Lasmiditan, a 5-HT1F receptor agonist, when dosed at 200 mg and 100 mg, is more effective than placebo for the treatment of migraine in patients with cardiovascular risk factors, according to findings from a phase 3 study published in Neurology.
Patients with disabling migraine for at least 1 year with or without aura were enrolled. Study investigators randomly assigned patients 1:1:1 to either 200 mg lasmiditan (n=609), 100 mg lasmiditan (n=630), or placebo (n=617). During an outpatient treatment period, patients were asked to treat their migraine attacks within 4 hours of migraine occurrence. Headache pain was subsequently assessed with an electronic headache diary over a 48-hour period. The International Headache Society 4-point headache severity rating scale was used to rate headache pain as either none (0), mild (1), moderate (2), or severe (3). In addition, patients self-assessed for the presence of associated symptoms, including nausea, phonophobia, and photophobia.
The majority of migraineurs included in the final cohort presented with 1 or more cardiovascular risk factors (77.9%), including an increased total cholesterol, a history of diabetes, and smoking. A significantly greater proportion of patients who received lasmiditan, 200 mg achieved headache freedom at 2 hours after treatment compared with patients treated with placebo (32.2% vs 15.3%, respectively; odds ratio [OR] 2.6; 95% CI, 2.0-3.6; P <.001). In addition, more patients dosed with lasmiditan, 100 mg achieved headache freedom at 2 hours posttreatment vs patients receiving placebo (28.2% vs 15.3%, respectively; OR 2.2; 95% CI, 1.6-3.0; P <.001).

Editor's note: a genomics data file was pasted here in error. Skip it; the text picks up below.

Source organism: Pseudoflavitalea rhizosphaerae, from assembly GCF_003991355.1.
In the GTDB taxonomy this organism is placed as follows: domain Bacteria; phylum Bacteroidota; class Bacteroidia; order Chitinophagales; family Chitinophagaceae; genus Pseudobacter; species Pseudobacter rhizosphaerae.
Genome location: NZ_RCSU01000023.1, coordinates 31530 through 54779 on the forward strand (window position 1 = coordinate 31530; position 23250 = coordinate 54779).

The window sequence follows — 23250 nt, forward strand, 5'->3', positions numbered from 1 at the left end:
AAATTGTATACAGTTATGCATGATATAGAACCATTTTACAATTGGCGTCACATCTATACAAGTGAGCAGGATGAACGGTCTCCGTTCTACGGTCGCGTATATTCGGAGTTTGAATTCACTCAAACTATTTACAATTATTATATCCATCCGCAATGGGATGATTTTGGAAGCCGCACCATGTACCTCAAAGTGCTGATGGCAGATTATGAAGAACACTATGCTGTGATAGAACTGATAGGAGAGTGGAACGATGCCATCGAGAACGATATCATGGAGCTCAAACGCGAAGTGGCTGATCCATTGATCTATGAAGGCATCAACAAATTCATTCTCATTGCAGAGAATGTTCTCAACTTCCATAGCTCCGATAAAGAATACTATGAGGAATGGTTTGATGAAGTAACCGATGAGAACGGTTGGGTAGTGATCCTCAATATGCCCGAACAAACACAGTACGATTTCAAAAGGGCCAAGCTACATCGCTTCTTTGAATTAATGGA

Significantly more patients who received lasmiditan, 200 mg were also free of their most bothersome symptom at 2 hours compared with patients treated with placebo (40.7% vs 29.5%; OR 1.6; 95% CI, 1.3-2.1; P <.001). Patients treated with lasmiditan, 100 mg were also free of their most bothersome symptom at 2-hour follow-up compared with placebo recipients (40.9% vs 29.5%, respectively; OR 1.7; 95% CI, 1.3-2.2; P <.001).
A limitation of the analysis included the reliance on self-reports for the occurrence of migraine and migraine-associated symptoms after treatment.
“Although no clinical trial is fully generalizable to clinical practice,” the researchers explained, “the inclusion of patients with cardiovascular risk factors increases the generalizability of this study to real-world populations.”
Kuca B, Silberstein SD, Wietecha L, et al; COL MIG-301 Study Group. Lasmiditan is an effective acute treatment for migraine: a phase 3 randomized study. Neurology. 2018;91(24):e2222-e2232.
This article originally appeared on Neurology Advisor